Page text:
What Stern and his team unearthed about Pluto almost played out like a sci-fi movie. It deceptively appears like a dead orb of ice. Satellites and probes that have gotten up close to other objects in the solar system had previously revealed that the smaller the object, the fewer geological features, but this obviously did not apply to Pluto. It was more geologically complex than the New Horizons team could have ever imagined. Many vast formations on its surface were hardly born yesterday — at least in cosmological terms, when that yesterday is millions of years.
Planetary scientist Cathy Olkin, co-principal investigator for New Horizons’ Ralph instrument, was just as surprised. Ralph is a color camera and near-infrared imaging spectrometer duo that was able to image Pluto in unprecedented detail.
“We knew that it would provide detailed images of the surface of Pluto and its satellites that weren’t possible from Earth,” Olkin tells SYFY WIRE. “As such, we expected that these data would transform our understanding of the Pluto system. But I didn’t realize the complexity and active processes that we would be able to see as a result of the Ralph data. The encounter with Pluto exceeded my exceptions and astounded me.”
Not only was Pluto assumed to be as geologically dead as it looked, but whatever powers its geologic forces somehow continues to run in isolation. Most small bodies, such as moons, are powered by tidal forces between them and the massive planets they orbit. Though Stern expected that any slight sign of geological activity would be a breakthrough, neither he nor his colleagues were ready for the huge and surprisingly young cryovolcanoes they were viewing on their screens through the robotic eye of New Horizons.
“Pluto just broke the mold,” he says. “The cryovolcanoes just blew us away. It really rewrote everything we thought we knew, and we’re still not sure how Pluto’s geologic engine continues to do that and has not run out of steam.”
For Olkin, one of the most surprising features that New Horizons saw on Pluto was an enormous glacier, and the Ralph instrument used infrared spectroscopy to tell scientists back at mission control that the glacier was gushing with frozen nitrogen, methane, and carbon monoxide.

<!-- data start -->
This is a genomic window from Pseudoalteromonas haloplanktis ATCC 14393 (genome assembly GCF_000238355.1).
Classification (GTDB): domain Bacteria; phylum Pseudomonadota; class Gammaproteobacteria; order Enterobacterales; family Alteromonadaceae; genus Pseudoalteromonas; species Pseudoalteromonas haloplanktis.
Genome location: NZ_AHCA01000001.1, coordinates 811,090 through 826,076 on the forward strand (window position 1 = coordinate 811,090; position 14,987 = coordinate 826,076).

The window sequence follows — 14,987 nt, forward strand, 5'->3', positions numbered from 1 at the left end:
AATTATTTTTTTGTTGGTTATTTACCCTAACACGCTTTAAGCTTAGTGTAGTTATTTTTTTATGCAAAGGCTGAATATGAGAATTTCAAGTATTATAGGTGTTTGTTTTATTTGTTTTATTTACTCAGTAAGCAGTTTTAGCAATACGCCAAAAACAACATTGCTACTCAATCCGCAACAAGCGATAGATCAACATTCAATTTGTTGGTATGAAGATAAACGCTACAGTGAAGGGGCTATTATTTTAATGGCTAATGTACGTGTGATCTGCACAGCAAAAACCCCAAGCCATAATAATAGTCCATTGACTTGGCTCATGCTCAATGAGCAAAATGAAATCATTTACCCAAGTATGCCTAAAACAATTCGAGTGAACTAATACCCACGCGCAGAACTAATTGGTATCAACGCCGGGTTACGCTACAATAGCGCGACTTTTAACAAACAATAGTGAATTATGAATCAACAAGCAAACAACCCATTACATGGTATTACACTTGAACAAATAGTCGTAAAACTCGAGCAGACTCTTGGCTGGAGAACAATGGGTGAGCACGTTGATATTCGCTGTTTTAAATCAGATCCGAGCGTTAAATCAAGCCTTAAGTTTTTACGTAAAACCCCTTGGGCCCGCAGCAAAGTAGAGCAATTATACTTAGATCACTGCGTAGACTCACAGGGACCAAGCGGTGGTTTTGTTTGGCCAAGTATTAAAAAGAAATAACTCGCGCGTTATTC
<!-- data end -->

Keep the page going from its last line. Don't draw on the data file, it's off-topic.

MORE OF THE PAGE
“It was surprising to see active geologic processes, like evidence of convection in the glacial ices and the flow of ices from terrain from a higher elevation to a lower elevation,” she said.
Just like plumes of water vapor from the moons Enceladus and Europa suggest there are deep waters far beneath their glacial crusts, volcanic activity on Pluto could mean a subsurface ocean. After the Pluto flyby, Stern realized that the impact crater Sputnik Planitia gave away potential evidence for an ocean beneath miles of ice and rock that would protect any hypothetical life from the hazards of space. Pluto is too far away from the Sun to be hit by the cosmic rays, solar storms, and coronal mass ejections that continue to torture Mars, but it could still unexpectedly run into rogue objects or even colder molecular clouds as it orbits the Sun.
Because Pluto has a tidal equilibrium, its entire shell moves with that equilibrium, which is probably reached from a global interior ocean. Though only a probe could prove that Pluto really is a bizarre ocean world possibly teeming with life, observations of Sputnik Planitia made it much more likely, and the organics oozing from its cryovolcanic floods at the surface could be further evidence of that.
“Because of Sputnik, there is a very strong circumstantial argument that there’s an ocean inside Pluto,” Stern says. “It’s a very long shot that we just made it up by random chance.”
The moons of Pluto were even more alien to those of us on Earth than the object they orbited. Going into New Horizons, all Stern and his team really knew about them was their relative brightness and spectra, but nothing about their geologies or formations. They were also aware that the largest moon, Charon, had a surface made mostly of water ice. Though Charon is nowhere near Pluto geologically, it is still far more active than anyone on the mission expected. Volatiles that escaped Pluto’s atmosphere continue to accrete in the cold traps that are its unusually dark polar ice caps.